Well, how are things going on the dog-cat front?
A little backstory here: Out on the Masai Mara, earlier this year, this serval has just caught a hare — a unusually large prey for serval, but not unheard of. The jackals want it, but the cat is in a good strategic position.
Well, get used to disappointment, canids!
Melanism is common in servals, and here is a brief look at a black serval in the eastern Serengeti during 2019:
Finally, though we first saw this next video in a post earlier this year, it has terrific shots of servals jumping and using their radar-dish ears, plus lots of good information on this small cat. Below the video are more facts about servals from my eBook on Africa’s other cats
The word “serval” comes from the 18th-century Portuguese term for ‘lynx’: lobo-cerval. (Smithers; Thiel, 2011)
Back in the day, any spotted wild cat might have been called a lynx, but servals were especially difficult to fit into the cat family tree until genetic testing became possible. At present, per Johnson et al., their formal name is Leptailurus serval.
- Long legs. Servals have the longest legs, in proportion to overall size, of any cat. They don’t use these for running but for hunting in long grass. The hind legs are a bit longer than the forelegs, which also helps servals make amazing leaps — 6 feet or more straight up and up to 13 feet horizontally! Sharp claws also make it possible for the cat to reach deep into a burrow when its prey has gone to ground.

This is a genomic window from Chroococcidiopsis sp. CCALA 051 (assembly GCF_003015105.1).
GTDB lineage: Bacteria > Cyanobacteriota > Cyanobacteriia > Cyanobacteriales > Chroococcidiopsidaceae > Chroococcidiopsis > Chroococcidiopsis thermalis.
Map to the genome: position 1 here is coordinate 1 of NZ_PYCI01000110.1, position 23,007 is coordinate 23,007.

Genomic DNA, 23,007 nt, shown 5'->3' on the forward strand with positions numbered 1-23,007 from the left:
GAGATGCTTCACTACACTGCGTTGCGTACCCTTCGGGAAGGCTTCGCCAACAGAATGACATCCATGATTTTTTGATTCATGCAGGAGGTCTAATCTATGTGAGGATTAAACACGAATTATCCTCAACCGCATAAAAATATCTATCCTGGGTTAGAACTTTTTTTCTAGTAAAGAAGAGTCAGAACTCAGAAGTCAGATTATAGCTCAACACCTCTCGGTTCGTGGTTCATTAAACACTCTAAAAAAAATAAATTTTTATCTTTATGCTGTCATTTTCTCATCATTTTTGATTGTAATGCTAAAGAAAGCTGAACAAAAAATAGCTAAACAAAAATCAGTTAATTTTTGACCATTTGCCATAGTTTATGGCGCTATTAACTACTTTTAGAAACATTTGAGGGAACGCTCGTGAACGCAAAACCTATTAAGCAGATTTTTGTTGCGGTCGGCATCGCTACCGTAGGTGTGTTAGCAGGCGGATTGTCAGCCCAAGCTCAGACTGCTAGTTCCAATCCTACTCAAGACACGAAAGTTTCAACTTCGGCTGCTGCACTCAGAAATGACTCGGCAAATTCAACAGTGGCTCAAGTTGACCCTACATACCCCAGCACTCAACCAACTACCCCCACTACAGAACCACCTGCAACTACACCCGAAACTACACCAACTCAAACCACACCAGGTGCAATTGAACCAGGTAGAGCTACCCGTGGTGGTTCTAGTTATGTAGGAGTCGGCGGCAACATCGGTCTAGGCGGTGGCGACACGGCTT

- Huge ears. These “radar dishes” can detect and locate small prey that’s otherwise hidden by vegetation. This hearing apparatus is extensive inside the cat’s head, too, taking up almost a quarter of the skull length! Supersized ears are also an excellent way to radiate body heat in the African summer.
These are from the Cat Specialist Group unless otherwise noted.
Tambako the Jaguar, CC BY-ND 2.0.
- Weight: 15 to 40 pounds.
- Height at the shoulder: Up to 24 inches. (Smithers)
- Body length: 23 to 40 inches.
- Tail length: 8 to 15 inches.
- Coat: Pale yellow to tawny brown with black spots of varying sizes along the sides. Some spots merge into bars, especially on the top of the head and extending onto the shoulders. The short tail has six or seven rings and a black tip. (Smithers; Thiel, 2011) “Servalines” of Uganda and the Democratic Republic of the Congo were long considered a separate species, but they are now recognized as servals which spots as small as freckles. All-black (melanistic) servals are fairly common, especially in the highlands of eastern Africa; per Schneider et al., the gene mutation responsible for this hasn’t been identified yet.
- Vocals: Wikipedia reports that servals purr, chirp, hiss, cackle, growl, grunt, and meow.
- Average litter size: 2 to 4 cubs.
Where found in the wild:
Servals are found almost everywhere in sub-Saharan Africa, except the tropical rainforests. A few have been seen in northern Africa, too.
Laura Blanchard, CC BY-SA 2.0
- Habitat: In savannah with plenty of waterways or wetlands, wherever there is some cover. Such places have lots of rodents — the serval’s main prey.
- Range of environments: Servals are fairly common in reed beds along rivers, but they have also been observed in alpine grasslands 12,500 feet up the side of Mount Kilamanjaro as well as in semiarid land and cork oak forests along the Mediterranean coast. Unlike many wild cats, they also appear to do well on farmed land and in pastures.